On Friday, Premier John Horgan announced a new urgent primary care centre in Langford to try to close the doctor shortage gap on the West Shore.

It will be run similar to a walk-in clinic where you don’t make appointments or see the same doctor but B.C.’s Health Minister insists it will help thousands find the care they need.

“Our expectation is that it will reduce the number of people looking for a family doctor when it’s fully operational by about 5300 that’s what we’re counting on,” said Adrian Dix.

It’s a start but what family doctors say really needs to happen is for the province to take over the infrastructure needed to run a family practice. They say expenses like rent and staffing are deterrents, especially for graduating doctors who likely have massive student debts.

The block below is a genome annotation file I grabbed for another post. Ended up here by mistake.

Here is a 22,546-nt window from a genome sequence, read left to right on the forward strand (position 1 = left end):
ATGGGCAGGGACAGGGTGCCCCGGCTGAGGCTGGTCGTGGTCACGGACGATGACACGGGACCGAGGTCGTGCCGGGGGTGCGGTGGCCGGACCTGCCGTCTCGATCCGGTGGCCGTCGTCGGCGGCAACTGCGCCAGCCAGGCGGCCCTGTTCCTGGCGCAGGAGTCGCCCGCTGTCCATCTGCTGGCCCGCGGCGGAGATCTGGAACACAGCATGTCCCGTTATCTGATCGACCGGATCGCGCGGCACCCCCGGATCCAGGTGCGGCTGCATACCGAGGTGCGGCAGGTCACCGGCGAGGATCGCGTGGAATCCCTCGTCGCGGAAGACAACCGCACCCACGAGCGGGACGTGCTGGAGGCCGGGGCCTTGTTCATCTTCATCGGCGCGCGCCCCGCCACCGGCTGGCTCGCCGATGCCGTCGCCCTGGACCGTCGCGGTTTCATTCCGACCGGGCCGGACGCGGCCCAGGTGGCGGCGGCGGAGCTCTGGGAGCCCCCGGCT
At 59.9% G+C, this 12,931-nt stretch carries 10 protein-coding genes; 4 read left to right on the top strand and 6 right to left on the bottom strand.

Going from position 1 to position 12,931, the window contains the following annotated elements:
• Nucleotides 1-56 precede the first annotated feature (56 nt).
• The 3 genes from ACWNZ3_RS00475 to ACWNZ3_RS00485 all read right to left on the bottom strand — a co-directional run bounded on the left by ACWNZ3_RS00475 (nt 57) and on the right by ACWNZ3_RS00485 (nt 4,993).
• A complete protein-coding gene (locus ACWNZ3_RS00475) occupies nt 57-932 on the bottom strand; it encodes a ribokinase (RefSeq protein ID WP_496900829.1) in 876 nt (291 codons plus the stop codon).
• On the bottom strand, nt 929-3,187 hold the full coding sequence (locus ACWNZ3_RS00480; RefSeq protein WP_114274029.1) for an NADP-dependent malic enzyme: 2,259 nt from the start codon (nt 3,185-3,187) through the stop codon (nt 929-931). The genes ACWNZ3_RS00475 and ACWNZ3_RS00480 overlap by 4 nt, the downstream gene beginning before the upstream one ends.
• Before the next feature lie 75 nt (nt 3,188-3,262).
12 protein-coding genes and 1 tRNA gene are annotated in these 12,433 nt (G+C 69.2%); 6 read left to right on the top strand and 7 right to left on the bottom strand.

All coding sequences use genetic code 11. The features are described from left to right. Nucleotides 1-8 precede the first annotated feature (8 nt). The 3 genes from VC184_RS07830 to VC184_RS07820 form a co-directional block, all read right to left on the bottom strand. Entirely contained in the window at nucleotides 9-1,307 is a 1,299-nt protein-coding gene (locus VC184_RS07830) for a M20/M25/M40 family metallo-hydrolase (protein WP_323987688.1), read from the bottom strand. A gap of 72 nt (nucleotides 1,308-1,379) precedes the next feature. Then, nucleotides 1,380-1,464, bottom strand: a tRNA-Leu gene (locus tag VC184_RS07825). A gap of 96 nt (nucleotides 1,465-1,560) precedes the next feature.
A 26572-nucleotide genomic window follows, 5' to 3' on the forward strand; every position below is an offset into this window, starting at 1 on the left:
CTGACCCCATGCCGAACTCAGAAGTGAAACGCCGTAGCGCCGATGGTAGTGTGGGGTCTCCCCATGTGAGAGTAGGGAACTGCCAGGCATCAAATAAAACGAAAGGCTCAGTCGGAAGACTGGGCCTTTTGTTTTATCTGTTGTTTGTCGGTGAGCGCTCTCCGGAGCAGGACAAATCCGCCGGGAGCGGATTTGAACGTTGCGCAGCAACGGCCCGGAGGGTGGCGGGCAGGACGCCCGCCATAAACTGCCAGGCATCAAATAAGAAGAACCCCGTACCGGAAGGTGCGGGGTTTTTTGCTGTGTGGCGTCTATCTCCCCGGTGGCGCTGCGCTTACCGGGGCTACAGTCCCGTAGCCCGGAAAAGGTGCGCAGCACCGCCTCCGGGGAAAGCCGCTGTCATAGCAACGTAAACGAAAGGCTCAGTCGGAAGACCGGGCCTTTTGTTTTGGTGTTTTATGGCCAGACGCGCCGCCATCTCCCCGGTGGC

“They want to focus on seeing patients and overall, they’re less interested in the business aspect of running a small business so anything that allowed doctors to spend more time doctoring would be a worthy investment,” said Dr. Eric Cadesky, President of Doctors in BC.

Dix says they are making changes and will bring in alternate payment arrangements for the 200 new doctors they’ve promised to hire in the province.

“Our primary care plan has focused on alternative payments just for this very reason to maximize the way doctors can do what they want to do which is treat patients and spend less time for want of a better term small business people,” Dix said.

The province says it will also be hiring 200 nurse practitioners and 50 clinic pharmacists and setting up 15 primary care networks and 10 primary urgent care centres, all with a focus on team-based care.

April Lawrence